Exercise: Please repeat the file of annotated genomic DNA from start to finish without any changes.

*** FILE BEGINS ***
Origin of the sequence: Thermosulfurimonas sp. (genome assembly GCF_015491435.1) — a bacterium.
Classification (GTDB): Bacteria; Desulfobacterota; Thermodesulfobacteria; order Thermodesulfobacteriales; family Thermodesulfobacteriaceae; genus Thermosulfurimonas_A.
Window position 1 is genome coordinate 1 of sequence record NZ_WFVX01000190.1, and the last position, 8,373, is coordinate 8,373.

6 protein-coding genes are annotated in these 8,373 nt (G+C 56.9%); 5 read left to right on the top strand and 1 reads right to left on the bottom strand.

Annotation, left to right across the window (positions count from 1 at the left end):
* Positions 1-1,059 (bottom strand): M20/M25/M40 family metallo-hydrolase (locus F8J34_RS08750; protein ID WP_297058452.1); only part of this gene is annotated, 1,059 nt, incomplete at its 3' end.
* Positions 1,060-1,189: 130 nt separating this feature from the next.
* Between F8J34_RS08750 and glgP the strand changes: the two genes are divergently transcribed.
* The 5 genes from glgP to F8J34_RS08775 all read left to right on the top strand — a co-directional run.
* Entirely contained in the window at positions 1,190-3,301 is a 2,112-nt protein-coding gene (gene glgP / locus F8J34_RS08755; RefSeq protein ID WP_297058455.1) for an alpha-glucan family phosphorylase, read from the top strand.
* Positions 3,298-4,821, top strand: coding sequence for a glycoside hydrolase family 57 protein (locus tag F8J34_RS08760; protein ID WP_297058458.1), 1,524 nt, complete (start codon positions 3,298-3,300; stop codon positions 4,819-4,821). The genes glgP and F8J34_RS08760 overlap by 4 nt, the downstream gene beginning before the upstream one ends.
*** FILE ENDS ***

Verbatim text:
Origin of the sequence: Thermosulfurimonas sp. (genome assembly GCF_015491435.1) — a bacterium.
Classification (GTDB): Bacteria; Desulfobacterota; Thermodesulfobacteria; order Thermodesulfobacteriales; family Thermodesulfobacteriaceae; genus Thermosulfurimonas_A.
Window position 1 is genome coordinate 1 of sequence record NZ_WFVX01000190.1, and the last position, 8,373, is coordinate 8,373.

6 protein-coding genes are annotated in these 8,373 nt (G+C 56.9%); 5 read left to right on the top strand and 1 reads right to left on the bottom strand.

Annotation, left to right across the window (positions count from 1 at the left end):
* Positions 1-1,059 (bottom strand): M20/M25/M40 family metallo-hydrolase (locus F8J34_RS08750; protein ID WP_297058452.1); only part of this gene is annotated, 1,059 nt, incomplete at its 3' end.
* Positions 1,060-1,189: 130 nt separating this feature from the next.
* Between F8J34_RS08750 and glgP the strand changes: the two genes are divergently transcribed.
* The 5 genes from glgP to F8J34_RS08775 all read left to right on the top strand — a co-directional run.
* Entirely contained in the window at positions 1,190-3,301 is a 2,112-nt protein-coding gene (gene glgP / locus F8J34_RS08755; RefSeq protein ID WP_297058455.1) for an alpha-glucan family phosphorylase, read from the top strand.
* Positions 3,298-4,821, top strand: coding sequence for a glycoside hydrolase family 57 protein (locus tag F8J34_RS08760; protein ID WP_297058458.1), 1,524 nt, complete (start codon positions 3,298-3,300; stop codon positions 4,819-4,821). The genes glgP and F8J34_RS08760 overlap by 4 nt, the downstream gene beginning before the upstream one ends.